Who may receive Communion?
Everyone is invited. We believe that Holy Communion is sacred, uniting us to Christ and to one another, and anyone who feels called to receive it may do so at Nativity. If you're unsure for any reason, please speak to the priest... she'll be happy to help!
How do I receive Communion?
The ushers will help you know when it's time to walk forward to the altar rail, where the priest and Eucharistic Ministers are distributing the bread and wine. When it's your turn, find a place at the rail - you may stand or kneel - and hold out your hands together so that the priest may place the bread in your palm. If you need a gluten-free option, please just say so when the priest comes to you. Once you have received the bread, you may eat it, and when the chalice comes to you, help the chalice bearer guide the cup to your lips and take a sip of wine. Or, you can hold on to your bread and intinct (or dip) the bread into the wine before eating it. If you prefer not to receive wine at all, simply cross your arms over your chest when the chalice bearer comes to you. If you prefer not to receive communion, but to receive a personal blessing from the priest, simply cross your arms over your chest at the communion rail, and the priest will bless you.
What's the best way to get to know a new church?
The best way to get to know a new church is to come and see!. Don't be afraid to ask questions of the people around you... they're all happy to be helpful. Stay late to visit with people after church. Getting to know a new community is often awkward, and sometimes even a little scary, but we're here to help, and we're looking forward to getting to know you, too!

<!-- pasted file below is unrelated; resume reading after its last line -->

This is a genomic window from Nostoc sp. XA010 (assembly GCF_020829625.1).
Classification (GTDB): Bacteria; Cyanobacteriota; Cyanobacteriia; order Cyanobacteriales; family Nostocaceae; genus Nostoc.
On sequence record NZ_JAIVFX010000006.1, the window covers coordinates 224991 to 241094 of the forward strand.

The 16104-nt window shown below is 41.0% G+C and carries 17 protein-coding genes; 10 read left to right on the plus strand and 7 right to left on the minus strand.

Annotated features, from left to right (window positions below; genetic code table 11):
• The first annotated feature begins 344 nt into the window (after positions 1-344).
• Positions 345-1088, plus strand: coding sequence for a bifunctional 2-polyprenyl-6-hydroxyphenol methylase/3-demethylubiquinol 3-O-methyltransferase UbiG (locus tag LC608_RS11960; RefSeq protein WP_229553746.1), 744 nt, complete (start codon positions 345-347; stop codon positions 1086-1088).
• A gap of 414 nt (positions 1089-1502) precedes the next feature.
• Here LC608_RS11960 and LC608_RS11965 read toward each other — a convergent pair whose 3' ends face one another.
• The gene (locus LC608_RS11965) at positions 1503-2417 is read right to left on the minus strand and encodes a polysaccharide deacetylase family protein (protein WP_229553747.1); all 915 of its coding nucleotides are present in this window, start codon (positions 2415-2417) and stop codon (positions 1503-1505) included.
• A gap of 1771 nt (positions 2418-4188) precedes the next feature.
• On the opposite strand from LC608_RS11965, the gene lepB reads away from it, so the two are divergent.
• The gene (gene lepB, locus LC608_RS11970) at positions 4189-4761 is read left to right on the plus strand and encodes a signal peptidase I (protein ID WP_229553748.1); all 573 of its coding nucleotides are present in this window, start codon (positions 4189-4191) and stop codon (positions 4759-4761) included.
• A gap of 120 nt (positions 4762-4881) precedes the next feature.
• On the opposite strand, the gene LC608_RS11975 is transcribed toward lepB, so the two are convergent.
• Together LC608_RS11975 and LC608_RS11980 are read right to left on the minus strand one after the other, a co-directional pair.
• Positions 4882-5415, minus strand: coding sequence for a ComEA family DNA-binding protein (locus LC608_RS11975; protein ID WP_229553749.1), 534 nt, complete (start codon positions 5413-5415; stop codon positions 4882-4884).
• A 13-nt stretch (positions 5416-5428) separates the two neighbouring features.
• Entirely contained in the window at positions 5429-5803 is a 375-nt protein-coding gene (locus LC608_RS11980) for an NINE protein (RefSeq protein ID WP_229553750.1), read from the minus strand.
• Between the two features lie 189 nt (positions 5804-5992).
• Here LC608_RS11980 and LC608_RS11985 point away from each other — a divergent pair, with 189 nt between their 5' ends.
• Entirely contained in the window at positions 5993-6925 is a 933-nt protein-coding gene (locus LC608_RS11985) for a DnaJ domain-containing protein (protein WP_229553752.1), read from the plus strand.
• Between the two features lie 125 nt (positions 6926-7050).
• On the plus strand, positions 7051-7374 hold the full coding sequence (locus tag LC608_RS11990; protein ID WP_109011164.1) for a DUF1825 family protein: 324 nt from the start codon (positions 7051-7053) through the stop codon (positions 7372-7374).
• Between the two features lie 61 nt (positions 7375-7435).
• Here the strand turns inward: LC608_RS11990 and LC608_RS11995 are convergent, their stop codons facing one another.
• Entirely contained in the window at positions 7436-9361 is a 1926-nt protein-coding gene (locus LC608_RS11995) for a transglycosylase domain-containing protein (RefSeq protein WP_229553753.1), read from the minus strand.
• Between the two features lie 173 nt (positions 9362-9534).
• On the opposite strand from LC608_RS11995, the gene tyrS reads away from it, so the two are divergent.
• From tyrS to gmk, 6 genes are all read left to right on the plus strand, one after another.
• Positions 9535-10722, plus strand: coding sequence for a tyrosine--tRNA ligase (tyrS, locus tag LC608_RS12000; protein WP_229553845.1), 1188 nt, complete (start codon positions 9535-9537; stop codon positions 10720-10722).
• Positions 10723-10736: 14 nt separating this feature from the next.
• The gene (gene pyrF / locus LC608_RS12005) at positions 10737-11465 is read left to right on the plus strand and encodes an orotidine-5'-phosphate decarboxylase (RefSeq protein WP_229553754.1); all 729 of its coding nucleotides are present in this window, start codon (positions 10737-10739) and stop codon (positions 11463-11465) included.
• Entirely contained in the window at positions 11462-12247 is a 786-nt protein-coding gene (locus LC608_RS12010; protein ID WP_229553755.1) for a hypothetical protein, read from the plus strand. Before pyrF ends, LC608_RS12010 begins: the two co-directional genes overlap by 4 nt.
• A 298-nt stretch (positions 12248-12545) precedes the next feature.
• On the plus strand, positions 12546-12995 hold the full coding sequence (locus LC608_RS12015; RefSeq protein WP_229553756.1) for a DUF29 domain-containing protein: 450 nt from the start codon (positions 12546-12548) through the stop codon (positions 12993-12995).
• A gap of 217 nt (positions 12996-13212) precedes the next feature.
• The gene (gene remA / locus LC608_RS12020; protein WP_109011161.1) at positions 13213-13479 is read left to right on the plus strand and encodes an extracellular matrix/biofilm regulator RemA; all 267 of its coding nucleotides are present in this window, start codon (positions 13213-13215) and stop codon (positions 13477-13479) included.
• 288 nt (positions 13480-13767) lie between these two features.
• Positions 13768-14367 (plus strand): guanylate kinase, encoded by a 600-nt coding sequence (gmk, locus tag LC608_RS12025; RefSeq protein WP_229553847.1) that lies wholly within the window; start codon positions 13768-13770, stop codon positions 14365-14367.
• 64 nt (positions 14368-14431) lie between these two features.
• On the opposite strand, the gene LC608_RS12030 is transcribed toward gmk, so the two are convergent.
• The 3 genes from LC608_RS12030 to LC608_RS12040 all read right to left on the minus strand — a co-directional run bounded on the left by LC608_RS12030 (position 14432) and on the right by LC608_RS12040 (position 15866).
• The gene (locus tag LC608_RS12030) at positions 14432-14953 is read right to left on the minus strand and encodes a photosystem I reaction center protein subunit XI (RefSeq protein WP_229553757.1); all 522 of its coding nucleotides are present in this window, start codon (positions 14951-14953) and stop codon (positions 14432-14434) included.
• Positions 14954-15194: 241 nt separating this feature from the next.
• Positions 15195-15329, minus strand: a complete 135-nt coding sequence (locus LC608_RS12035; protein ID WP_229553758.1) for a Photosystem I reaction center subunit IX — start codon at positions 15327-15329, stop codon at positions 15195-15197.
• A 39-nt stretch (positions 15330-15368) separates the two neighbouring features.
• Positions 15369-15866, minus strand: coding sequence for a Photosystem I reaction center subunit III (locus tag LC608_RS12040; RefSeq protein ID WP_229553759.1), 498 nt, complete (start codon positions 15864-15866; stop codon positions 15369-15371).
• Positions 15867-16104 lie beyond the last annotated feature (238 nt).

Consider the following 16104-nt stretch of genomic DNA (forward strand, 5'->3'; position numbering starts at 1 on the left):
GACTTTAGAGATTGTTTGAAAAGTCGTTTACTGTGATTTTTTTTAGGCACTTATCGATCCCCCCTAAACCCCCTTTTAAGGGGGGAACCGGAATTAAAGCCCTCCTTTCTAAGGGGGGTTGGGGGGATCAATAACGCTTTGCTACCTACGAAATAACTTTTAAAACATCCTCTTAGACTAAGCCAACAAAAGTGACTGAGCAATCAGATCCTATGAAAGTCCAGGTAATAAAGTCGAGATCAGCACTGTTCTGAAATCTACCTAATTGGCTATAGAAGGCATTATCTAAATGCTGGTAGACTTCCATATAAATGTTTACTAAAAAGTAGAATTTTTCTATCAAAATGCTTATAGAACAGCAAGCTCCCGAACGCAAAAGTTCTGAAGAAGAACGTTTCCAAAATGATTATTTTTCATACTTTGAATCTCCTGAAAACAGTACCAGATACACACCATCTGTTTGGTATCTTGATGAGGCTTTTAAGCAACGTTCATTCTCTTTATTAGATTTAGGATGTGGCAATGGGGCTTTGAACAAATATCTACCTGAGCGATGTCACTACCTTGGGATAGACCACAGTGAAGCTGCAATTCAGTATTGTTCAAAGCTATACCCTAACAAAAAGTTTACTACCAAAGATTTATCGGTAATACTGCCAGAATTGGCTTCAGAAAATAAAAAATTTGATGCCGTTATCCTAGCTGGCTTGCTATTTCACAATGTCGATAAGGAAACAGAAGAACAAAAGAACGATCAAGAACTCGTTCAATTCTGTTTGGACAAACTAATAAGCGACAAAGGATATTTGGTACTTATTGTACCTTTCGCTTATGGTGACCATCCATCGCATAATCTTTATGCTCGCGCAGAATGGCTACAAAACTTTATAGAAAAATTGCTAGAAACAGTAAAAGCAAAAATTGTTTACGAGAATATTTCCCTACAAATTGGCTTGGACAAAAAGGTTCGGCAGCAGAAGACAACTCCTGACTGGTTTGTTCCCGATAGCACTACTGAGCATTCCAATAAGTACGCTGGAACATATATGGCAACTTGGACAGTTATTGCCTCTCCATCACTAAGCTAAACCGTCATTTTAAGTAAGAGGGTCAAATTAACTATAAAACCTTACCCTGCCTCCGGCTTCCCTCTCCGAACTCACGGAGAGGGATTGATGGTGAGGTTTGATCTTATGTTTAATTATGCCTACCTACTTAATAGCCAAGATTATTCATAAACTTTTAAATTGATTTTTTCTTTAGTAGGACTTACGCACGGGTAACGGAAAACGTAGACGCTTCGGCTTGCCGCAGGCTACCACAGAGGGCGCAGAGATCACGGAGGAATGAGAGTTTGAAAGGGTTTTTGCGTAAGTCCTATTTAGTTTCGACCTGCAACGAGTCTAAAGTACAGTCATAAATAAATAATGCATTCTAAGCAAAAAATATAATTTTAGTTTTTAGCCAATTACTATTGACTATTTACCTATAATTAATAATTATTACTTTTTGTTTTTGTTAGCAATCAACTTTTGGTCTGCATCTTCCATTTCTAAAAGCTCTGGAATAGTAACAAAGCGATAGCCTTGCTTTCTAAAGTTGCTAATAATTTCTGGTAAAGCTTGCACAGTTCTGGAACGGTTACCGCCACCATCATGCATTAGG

What should I wear to church?
Wear what you want... we won't judge! Everybody is different, but generally you'll see people at Nativity dressed in comfortable "Sunday casual" clothing. Come as you are.
What's with all the standing and kneeling? Do I have to do the sign of the cross?
Visitors might notice that we do a fair amount of moving around in worship - sometimes we call this "pew aerobics." What's important to know is that these are ways that individuals choose to engage themselves in worship - it's a personal choice, and you should feel free to participate in ways that feel comfortable and meaningful to you. As a rule of thumb, we stand to sing and pray, we sit to listen, and we kneel to confess. We make the sign of the cross (forehead-chest-left shoulder-right shoulder), when we speak of the resurrection in the Nicene Creed, and when we receive a blessing from the priest. If this is all new to you, feel free to observe what others do,